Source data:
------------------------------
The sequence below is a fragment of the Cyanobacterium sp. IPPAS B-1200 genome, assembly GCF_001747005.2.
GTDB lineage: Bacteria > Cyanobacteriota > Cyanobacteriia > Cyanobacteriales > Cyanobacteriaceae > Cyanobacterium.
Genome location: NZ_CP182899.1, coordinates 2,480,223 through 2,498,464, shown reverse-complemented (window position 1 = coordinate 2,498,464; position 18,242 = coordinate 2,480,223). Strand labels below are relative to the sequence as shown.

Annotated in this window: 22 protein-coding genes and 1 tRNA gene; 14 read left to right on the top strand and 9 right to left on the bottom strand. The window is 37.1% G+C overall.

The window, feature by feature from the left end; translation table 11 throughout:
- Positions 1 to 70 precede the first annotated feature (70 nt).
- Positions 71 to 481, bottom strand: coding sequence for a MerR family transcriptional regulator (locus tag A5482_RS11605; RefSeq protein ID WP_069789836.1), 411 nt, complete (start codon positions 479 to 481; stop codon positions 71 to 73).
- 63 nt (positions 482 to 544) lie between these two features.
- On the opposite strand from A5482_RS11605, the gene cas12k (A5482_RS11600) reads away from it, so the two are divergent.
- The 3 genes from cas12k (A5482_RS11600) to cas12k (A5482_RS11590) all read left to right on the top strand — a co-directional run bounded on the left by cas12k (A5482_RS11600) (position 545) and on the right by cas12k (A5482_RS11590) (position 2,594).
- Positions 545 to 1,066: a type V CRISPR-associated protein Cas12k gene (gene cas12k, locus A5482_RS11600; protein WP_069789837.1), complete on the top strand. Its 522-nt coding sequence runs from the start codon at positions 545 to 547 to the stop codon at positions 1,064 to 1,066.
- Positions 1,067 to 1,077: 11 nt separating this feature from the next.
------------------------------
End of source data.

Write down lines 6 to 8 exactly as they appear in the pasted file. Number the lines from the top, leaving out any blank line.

- Positions 1 to 70 precede the first annotated feature (70 nt).
- Positions 71 to 481, bottom strand: coding sequence for a MerR family transcriptional regulator (locus tag A5482_RS11605; RefSeq protein ID WP_069789836.1), 411 nt, complete (start codon positions 479 to 481; stop codon positions 71 to 73).
- 63 nt (positions 482 to 544) lie between these two features.